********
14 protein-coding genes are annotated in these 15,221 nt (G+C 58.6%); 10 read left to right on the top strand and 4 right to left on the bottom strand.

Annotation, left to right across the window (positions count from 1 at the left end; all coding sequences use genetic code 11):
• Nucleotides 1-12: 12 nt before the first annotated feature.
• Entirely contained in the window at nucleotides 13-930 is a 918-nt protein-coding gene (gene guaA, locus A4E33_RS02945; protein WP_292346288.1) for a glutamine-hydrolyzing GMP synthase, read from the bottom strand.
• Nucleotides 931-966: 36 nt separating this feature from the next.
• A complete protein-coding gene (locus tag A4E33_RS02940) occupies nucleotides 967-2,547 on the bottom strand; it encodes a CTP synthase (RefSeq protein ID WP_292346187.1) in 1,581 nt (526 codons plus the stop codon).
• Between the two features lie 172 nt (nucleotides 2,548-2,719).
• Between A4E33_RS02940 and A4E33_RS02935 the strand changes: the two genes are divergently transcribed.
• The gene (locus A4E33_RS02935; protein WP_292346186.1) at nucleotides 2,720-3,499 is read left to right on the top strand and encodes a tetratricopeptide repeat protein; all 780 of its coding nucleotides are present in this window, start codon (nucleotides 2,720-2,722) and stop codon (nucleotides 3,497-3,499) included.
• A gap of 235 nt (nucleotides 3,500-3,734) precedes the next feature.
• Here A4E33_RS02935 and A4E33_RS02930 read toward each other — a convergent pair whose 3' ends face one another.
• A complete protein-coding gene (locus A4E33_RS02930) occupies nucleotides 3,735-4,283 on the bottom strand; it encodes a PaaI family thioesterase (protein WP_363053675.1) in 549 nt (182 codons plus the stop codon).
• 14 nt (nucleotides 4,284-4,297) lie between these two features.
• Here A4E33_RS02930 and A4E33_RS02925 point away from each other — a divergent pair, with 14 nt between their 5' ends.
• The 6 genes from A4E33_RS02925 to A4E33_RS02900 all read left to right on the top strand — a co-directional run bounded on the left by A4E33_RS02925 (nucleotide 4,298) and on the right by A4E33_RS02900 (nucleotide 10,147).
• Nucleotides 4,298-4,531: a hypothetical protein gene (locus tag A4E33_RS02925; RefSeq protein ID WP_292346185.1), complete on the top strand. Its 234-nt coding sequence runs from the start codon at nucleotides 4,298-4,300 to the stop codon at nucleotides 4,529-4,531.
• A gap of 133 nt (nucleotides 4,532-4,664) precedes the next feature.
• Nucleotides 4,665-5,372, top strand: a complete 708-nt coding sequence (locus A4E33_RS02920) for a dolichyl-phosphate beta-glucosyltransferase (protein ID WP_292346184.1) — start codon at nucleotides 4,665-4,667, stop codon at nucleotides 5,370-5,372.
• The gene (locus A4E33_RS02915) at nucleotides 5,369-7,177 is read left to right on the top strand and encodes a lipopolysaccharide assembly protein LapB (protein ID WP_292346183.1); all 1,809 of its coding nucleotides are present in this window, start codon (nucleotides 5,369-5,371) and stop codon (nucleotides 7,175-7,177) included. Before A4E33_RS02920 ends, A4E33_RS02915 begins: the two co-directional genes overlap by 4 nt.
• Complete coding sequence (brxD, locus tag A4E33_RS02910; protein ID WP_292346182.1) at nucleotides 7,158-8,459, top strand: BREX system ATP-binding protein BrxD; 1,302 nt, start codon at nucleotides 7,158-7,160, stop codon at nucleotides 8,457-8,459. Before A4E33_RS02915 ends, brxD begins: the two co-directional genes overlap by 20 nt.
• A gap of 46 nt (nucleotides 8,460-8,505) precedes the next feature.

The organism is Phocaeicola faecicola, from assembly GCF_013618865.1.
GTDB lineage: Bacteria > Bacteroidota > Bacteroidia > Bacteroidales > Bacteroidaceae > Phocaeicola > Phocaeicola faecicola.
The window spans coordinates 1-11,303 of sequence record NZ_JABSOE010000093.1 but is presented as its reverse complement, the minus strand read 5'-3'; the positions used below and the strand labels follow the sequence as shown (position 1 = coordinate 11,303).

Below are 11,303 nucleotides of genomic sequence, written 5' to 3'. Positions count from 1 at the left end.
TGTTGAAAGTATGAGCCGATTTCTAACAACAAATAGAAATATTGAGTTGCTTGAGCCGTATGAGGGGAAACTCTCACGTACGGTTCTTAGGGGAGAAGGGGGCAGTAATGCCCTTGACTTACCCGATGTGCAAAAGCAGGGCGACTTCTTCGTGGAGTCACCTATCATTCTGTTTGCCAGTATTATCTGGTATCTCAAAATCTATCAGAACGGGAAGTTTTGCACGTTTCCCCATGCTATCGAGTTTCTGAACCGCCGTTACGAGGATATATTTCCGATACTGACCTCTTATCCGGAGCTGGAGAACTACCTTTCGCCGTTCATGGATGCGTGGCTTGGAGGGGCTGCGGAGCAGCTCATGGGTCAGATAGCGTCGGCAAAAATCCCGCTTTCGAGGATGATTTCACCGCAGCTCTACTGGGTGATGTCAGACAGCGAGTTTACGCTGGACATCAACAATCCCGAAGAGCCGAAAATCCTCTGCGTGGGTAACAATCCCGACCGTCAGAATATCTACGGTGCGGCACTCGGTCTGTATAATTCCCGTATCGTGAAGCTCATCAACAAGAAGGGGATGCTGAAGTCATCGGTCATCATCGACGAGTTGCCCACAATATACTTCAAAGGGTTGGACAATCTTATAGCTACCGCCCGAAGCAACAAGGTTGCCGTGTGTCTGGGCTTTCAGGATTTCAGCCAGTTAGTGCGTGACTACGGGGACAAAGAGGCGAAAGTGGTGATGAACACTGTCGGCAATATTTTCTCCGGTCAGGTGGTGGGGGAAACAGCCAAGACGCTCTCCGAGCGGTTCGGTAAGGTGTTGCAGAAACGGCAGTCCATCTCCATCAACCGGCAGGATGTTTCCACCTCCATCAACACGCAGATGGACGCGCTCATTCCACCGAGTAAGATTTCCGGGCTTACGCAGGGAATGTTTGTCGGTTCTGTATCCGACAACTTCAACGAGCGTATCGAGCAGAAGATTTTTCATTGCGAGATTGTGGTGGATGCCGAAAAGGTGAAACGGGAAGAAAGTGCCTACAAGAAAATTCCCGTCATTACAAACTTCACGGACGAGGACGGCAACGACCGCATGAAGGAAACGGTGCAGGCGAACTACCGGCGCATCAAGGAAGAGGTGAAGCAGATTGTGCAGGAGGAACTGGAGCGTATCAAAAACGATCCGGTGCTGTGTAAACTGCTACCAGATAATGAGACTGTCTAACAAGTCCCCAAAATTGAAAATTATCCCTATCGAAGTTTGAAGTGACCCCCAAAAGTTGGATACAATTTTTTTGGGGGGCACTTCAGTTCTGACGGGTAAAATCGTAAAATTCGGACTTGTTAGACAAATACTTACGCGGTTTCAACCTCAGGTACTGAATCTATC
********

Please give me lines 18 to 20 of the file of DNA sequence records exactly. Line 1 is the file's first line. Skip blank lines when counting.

• Nucleotides 4,665-5,372, top strand: a complete 708-nt coding sequence (locus A4E33_RS02920) for a dolichyl-phosphate beta-glucosyltransferase (protein ID WP_292346184.1) — start codon at nucleotides 4,665-4,667, stop codon at nucleotides 5,370-5,372.
• The gene (locus A4E33_RS02915) at nucleotides 5,369-7,177 is read left to right on the top strand and encodes a lipopolysaccharide assembly protein LapB (protein ID WP_292346183.1); all 1,809 of its coding nucleotides are present in this window, start codon (nucleotides 5,369-5,371) and stop codon (nucleotides 7,175-7,177) included. Before A4E33_RS02920 ends, A4E33_RS02915 begins: the two co-directional genes overlap by 4 nt.
• Complete coding sequence (brxD, locus tag A4E33_RS02910; protein ID WP_292346182.1) at nucleotides 7,158-8,459, top strand: BREX system ATP-binding protein BrxD; 1,302 nt, start codon at nucleotides 7,158-7,160, stop codon at nucleotides 8,457-8,459. Before A4E33_RS02915 ends, brxD begins: the two co-directional genes overlap by 20 nt.